The rise of rental and resale
Rental and resale business models are not a new phenomenon, but there has been a significant uptake of the circular schemes among fashion firms in recent months. Beth Wright asks why now, and will these programmes help to move the needle when it comes to creating a more sustainable sector?
Apparel players from Boohoo Group's PrettyLittleThing to Burberry are eager to dip their toes in the rental and resale space as it has the potential to become a lucrative new revenue stream with consumer awareness surrounding sustainability continuing to rise.
The global secondhand apparel market is projected to grow 127% by 2026, three times faster than the global apparel market overall, according to the tenth annual 'Resale Report' from online resale store ThredUp Inc. What's more, the US secondhand market is expected to more than double by 2026 to reach US$82bn, while resale is expected to grow 16 times faster than the broader retail clothing sector by 2026.
Apparel retail rental is also proving a popular model, with the market set to be worth GBP2.3bn by 2029, according to GlobalData.
The first five months of 2022 alone have seen French Connection, Allbirds, M&S, Lululemon, Hugo Boss, and Gore-Tex in addition to Burberry, Oasis and Boohoo Group's PrettyLittleThing, all explore rental — and those are just the announcements Just Style has covered.
Most recently, and a move likely to push resale even further into the spotlight is UK reality TV show Love Island’s decision to partner with eBay. The sponsorship breaks away from the show’s tradition of teaming with online fast-fashion retailers such as I Saw It First and Missguided.
But why the sudden influx of fashion firms entering the rental and resale space?
Dr Sheng Lu, associate professor of fashion and apparel studies at the University of Delaware, believes it is down to several factors with the first being consumers' growing awareness of sustainability.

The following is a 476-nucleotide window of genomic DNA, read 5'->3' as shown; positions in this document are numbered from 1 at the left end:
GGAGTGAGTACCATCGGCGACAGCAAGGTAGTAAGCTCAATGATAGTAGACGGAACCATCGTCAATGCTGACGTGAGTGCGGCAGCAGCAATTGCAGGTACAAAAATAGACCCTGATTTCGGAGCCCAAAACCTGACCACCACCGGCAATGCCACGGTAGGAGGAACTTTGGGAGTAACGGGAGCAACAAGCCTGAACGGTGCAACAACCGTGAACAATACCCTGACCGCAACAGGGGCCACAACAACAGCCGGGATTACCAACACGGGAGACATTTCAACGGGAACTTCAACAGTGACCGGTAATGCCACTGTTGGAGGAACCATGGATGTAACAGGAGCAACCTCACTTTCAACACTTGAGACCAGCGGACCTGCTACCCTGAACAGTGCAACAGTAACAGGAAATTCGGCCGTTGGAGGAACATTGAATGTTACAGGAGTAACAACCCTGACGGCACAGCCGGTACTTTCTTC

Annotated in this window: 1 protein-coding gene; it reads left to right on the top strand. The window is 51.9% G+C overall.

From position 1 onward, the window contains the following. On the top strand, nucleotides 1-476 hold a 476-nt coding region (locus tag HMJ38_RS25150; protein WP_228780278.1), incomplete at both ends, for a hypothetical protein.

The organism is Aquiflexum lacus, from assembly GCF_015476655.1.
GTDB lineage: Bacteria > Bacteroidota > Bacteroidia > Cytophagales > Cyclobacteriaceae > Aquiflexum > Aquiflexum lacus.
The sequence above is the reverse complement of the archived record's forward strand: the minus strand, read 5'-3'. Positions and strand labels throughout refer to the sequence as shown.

"Generation Z, which is anyone born after 1997, has become a critical target market for fashion brands and retailers," he tells Just Style. "I know this generation is more committed to sustainability based on the interactions I have with my students, and they expect their favourite fashion brands to embrace the same philosophy. In other words, purchasing used clothing or rental clothing has become Generation Z's lifestyle, so retailers and brands have to cater to their needs."
However, Lu points out another contributing factor could be the sustainability problem in the fashion industry has become so severe that apparel companies have realised they need to do something to change the course.
"Statistics show that between 2010 and 2021, the quantity of US apparel imports increased by nearly 20%, meaning several billion additional pieces of new clothing are supplied to the market every year. Even worse, my estimates show that almost half of all the new clothing launched in the US retail market could never be sold. Thus, the development of the resale and rental market is an intelligent choice to ensure the long-term sustainable growth of the fashion industry."
Industry consultant Robert Antoshak agrees that a portion of fashion consumers have come to appreciate less is more.
"There are two growing subsegments of the consumer market — those interested in sustainability and those interested in lower prices. However, like a Venn diagram, there is crossover between the groups. Hence, rising consumer interest in resale and rental markets. We saw some evidence of this before the pandemic with rising interest in consignment shopping.
"In any case, apparel brands and retailers are wise to examine these markets as a shift may be occurring for at least a part of the consumer market."